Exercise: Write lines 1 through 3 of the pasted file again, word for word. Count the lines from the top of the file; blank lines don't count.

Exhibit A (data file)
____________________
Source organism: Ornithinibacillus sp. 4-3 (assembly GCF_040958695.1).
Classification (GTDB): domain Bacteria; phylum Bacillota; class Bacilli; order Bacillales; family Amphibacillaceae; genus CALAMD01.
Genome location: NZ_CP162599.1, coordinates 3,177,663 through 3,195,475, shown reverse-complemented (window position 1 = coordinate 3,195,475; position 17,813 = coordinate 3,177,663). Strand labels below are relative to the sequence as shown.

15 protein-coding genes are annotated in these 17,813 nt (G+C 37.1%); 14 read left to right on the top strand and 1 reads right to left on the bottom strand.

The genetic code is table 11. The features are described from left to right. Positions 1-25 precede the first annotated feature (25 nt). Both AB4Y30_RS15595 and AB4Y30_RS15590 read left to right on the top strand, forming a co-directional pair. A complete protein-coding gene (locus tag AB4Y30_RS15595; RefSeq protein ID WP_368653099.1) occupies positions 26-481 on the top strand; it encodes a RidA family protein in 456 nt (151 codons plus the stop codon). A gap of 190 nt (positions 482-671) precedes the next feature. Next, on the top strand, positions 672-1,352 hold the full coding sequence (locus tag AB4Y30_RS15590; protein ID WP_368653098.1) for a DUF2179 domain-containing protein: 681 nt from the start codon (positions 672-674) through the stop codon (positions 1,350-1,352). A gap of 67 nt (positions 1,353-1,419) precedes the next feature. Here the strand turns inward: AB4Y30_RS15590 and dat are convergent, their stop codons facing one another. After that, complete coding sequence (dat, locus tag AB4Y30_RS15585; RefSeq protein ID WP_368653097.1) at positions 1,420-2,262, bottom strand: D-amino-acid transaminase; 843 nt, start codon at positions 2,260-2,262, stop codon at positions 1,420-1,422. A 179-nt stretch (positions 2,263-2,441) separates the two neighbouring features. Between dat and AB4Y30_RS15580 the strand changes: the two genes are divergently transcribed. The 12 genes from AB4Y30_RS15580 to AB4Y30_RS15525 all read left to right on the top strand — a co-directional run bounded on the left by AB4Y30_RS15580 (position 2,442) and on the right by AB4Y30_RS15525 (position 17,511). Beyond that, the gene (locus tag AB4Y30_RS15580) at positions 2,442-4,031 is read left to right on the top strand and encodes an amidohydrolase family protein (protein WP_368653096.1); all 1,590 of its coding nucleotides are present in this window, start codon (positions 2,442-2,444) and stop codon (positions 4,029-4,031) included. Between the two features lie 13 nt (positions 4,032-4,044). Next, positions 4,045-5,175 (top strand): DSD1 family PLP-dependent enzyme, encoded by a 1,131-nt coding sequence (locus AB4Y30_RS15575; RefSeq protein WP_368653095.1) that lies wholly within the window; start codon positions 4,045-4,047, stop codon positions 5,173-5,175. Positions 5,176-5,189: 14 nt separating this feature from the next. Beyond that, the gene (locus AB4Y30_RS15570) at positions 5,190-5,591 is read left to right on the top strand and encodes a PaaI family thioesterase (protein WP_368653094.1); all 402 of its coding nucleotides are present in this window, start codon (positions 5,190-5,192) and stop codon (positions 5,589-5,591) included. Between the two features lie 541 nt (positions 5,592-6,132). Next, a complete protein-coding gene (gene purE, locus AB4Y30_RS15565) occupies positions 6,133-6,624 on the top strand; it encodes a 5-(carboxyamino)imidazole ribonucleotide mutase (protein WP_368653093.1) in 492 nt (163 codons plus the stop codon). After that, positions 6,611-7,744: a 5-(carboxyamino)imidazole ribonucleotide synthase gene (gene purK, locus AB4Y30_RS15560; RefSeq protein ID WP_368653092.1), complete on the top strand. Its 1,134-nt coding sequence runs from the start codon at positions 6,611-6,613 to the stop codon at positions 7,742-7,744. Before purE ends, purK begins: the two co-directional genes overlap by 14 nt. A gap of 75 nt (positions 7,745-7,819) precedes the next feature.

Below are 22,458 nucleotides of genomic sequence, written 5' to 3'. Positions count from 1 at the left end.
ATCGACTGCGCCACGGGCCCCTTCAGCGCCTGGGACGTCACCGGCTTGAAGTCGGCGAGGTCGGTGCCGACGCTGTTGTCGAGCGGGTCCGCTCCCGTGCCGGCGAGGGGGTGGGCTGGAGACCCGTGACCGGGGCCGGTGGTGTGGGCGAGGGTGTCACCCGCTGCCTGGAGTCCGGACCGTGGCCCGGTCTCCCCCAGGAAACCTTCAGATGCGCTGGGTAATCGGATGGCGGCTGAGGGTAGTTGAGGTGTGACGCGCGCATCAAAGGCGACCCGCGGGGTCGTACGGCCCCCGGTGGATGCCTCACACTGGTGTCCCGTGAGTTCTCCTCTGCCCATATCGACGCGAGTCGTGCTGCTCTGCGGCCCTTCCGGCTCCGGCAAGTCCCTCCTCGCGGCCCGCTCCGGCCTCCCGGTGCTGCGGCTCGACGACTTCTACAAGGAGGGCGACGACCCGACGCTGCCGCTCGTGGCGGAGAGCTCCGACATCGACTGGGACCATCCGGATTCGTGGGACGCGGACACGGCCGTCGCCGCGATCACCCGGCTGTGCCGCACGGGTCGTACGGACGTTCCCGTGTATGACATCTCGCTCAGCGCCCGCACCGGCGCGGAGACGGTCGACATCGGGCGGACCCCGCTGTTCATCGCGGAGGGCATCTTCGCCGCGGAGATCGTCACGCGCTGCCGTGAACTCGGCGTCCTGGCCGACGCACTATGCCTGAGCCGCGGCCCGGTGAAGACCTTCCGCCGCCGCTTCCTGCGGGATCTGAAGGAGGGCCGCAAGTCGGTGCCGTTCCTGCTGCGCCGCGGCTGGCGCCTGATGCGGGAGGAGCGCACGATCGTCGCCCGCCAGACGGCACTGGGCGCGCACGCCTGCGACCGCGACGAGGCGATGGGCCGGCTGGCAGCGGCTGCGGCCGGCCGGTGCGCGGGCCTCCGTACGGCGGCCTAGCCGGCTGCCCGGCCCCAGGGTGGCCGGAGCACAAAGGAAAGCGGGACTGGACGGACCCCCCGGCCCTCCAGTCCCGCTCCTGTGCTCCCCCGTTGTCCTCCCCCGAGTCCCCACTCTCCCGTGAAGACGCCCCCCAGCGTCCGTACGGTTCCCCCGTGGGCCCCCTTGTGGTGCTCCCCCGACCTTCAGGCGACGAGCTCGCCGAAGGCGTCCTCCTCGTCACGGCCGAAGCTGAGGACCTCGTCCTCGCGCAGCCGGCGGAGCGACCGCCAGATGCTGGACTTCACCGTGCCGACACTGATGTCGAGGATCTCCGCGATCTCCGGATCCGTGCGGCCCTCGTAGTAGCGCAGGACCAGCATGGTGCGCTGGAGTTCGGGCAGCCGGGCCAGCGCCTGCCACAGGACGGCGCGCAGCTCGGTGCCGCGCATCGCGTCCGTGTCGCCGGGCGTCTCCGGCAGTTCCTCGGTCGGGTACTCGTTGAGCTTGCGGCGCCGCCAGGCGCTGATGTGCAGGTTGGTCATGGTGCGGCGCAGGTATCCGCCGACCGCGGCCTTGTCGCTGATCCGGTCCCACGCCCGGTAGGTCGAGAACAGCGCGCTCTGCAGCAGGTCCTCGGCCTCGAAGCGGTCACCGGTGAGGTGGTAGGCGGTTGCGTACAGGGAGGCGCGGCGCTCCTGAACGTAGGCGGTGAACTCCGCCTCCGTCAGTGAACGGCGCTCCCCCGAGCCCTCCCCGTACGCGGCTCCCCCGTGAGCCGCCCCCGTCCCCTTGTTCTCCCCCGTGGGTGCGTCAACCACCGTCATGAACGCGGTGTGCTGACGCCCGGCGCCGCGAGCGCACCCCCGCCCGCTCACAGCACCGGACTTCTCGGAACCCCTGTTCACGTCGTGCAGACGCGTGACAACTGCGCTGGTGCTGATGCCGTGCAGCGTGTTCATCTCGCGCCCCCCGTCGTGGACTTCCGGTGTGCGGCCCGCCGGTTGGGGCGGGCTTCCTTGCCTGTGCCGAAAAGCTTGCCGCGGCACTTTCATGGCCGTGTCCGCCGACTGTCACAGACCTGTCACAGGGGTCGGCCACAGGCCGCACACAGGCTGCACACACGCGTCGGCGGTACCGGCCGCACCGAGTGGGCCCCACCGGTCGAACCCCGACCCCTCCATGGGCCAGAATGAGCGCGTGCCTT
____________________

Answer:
Source organism: Ornithinibacillus sp. 4-3 (assembly GCF_040958695.1).
Classification (GTDB): domain Bacteria; phylum Bacillota; class Bacilli; order Bacillales; family Amphibacillaceae; genus CALAMD01.
Genome location: NZ_CP162599.1, coordinates 3,177,663 through 3,195,475, shown reverse-complemented (window position 1 = coordinate 3,195,475; position 17,813 = coordinate 3,177,663). Strand labels below are relative to the sequence as shown.